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notrab profile image
Jamie Barton Author

I notice this while working with Gatsby, and others when using @apply too. Strange. Will look into it and report back any findings.

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Mattias Cibien

This article is cool. Helped me getting up and running in no time. Thanks

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notrab profile image
Jamie Barton Author

Glad I could help ❤️

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Teague Ashburn

Thank you 😊

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Otman Bouchari

Nice article!
How do you go about purging the CSS file at the build time?

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notrab profile image
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James Q Quick

Worked great. Thank you!

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uidoyen profile image
Hussain Ansari

This is what I was looking for. Thank you :)

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notrab profile image
Jamie Barton Author

You're welcome! I've tried to keep it up to date as possible but if you find anything that could be improved or has changed, please let me know :)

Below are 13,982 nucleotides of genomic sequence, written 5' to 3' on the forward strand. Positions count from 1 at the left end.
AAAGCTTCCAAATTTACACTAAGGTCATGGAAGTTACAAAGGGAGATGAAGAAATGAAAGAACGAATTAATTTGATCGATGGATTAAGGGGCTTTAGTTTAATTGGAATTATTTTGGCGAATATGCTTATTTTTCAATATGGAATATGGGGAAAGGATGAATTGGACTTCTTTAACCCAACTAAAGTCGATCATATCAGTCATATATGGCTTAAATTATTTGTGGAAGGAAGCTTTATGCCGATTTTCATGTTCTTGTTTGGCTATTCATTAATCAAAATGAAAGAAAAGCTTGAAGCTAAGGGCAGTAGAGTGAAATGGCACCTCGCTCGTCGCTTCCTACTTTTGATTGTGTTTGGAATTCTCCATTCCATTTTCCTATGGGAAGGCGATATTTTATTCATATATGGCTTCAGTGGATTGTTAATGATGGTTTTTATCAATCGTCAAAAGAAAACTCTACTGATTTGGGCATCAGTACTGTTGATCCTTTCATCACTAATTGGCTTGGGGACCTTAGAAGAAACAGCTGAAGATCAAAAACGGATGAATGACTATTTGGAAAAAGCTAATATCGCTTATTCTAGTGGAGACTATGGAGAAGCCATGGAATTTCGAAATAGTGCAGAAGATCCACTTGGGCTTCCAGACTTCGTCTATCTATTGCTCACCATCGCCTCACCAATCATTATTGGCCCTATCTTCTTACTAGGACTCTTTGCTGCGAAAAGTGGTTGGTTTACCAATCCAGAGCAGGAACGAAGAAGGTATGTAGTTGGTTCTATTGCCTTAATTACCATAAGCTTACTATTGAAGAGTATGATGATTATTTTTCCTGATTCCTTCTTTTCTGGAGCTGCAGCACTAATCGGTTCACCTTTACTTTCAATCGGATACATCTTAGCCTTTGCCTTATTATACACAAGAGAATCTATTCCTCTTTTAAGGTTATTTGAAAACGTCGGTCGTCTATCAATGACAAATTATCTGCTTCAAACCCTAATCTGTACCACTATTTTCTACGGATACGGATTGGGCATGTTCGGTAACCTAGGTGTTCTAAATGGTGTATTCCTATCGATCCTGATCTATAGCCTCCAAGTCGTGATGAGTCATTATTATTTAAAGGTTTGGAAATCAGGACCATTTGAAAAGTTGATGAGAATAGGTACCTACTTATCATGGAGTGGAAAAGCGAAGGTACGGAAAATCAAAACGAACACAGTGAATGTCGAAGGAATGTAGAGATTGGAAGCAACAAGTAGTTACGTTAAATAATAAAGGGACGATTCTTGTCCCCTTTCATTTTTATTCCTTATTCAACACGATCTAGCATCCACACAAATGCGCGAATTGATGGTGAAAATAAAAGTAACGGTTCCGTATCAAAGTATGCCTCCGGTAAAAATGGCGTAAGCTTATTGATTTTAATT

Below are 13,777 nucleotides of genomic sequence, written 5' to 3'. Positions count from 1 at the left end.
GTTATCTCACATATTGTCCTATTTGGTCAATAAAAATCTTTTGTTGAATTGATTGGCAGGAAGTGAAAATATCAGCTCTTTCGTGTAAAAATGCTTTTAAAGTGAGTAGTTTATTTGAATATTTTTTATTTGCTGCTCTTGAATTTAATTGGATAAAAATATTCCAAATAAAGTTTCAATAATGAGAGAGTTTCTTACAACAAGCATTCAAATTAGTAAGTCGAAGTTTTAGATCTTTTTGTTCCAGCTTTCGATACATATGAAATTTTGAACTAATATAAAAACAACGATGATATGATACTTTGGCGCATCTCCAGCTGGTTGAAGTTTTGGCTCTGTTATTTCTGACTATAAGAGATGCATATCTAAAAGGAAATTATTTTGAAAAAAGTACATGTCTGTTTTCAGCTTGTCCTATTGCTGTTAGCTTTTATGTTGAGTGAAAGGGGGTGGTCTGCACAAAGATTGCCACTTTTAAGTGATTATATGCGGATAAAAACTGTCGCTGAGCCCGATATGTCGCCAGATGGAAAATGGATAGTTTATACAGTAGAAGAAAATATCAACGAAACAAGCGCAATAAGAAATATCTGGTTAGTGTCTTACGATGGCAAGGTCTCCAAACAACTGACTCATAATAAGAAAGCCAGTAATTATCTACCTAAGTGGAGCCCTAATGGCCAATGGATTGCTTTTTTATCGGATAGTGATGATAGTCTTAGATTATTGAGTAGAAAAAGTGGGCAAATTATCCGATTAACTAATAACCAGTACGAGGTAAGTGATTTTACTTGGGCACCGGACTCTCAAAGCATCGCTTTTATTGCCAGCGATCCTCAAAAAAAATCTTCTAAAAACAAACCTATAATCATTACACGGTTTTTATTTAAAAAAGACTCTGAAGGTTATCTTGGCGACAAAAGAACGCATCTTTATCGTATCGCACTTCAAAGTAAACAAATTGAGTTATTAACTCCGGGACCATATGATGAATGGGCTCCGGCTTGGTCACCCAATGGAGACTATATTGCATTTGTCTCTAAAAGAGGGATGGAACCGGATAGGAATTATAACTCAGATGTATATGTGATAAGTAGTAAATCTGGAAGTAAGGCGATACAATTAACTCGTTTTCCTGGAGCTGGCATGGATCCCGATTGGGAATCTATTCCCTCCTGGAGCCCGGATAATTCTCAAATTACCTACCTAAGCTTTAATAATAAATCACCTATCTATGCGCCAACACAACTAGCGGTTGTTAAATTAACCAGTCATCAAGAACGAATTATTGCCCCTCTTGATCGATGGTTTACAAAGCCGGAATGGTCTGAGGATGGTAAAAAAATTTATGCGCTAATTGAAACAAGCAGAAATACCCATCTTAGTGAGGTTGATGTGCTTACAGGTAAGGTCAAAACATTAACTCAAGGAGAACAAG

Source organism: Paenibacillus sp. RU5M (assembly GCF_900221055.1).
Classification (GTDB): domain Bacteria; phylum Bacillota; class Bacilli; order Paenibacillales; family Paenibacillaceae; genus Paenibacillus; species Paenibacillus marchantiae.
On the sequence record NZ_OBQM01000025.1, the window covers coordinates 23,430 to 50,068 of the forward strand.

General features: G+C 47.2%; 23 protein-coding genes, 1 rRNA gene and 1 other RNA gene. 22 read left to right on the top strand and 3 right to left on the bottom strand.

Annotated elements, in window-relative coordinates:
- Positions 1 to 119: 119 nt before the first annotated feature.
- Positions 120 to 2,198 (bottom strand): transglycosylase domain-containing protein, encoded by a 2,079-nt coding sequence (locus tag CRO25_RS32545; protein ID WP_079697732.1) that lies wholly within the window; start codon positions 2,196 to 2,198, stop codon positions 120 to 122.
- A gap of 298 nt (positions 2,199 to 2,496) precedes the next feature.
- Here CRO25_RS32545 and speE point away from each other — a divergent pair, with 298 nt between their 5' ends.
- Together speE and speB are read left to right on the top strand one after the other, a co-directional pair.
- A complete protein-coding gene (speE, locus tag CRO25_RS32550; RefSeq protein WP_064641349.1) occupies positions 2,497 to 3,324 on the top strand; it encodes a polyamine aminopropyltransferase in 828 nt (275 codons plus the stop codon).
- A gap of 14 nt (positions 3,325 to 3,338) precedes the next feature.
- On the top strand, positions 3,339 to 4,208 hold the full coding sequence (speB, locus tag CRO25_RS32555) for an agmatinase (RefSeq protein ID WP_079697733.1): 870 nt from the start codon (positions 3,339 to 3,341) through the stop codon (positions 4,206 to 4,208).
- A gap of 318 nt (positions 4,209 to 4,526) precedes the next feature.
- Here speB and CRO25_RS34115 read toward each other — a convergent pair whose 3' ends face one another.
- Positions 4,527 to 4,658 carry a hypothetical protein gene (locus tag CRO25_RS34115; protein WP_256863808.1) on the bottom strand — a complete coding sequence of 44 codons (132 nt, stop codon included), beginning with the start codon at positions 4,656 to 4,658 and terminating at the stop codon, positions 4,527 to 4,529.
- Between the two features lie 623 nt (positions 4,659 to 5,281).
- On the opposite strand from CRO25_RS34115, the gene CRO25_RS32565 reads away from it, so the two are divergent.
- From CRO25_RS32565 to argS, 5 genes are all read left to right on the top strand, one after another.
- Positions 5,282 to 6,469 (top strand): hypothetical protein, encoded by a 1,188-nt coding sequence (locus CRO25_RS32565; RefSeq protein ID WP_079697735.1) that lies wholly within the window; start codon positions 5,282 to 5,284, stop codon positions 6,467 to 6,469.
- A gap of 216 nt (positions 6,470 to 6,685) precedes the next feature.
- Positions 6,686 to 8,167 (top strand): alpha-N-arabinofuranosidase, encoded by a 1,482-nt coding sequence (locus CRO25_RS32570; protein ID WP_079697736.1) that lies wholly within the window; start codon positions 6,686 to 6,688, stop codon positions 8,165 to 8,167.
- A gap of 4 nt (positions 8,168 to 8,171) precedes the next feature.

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notrab profile image
Jamie Barton Author

Hey Cory,

Good point. The latest preset requires postcss as well. I will add a note to the post :)

Thank you <3

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sinanweb profile image
sinan-web • Edited

Thank you so much. The last weeks I questioned my life choices cuz I wasnt able to install Tailwind correctly. :D I wish you the best

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notrab profile image
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PabloC

Thank you!

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f2aldi profile image
Aldi

Hello, i am still new with TailwindCSS and NextJS. So, basically it is already built-in with PurgeCSS? removed unused css in TailwindCSS? or we must add PurgeCSS for manually? Thanks

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Jamie Barton Author

It's since been included by default, so I'd opt to use the Tailwind built-in and configure that.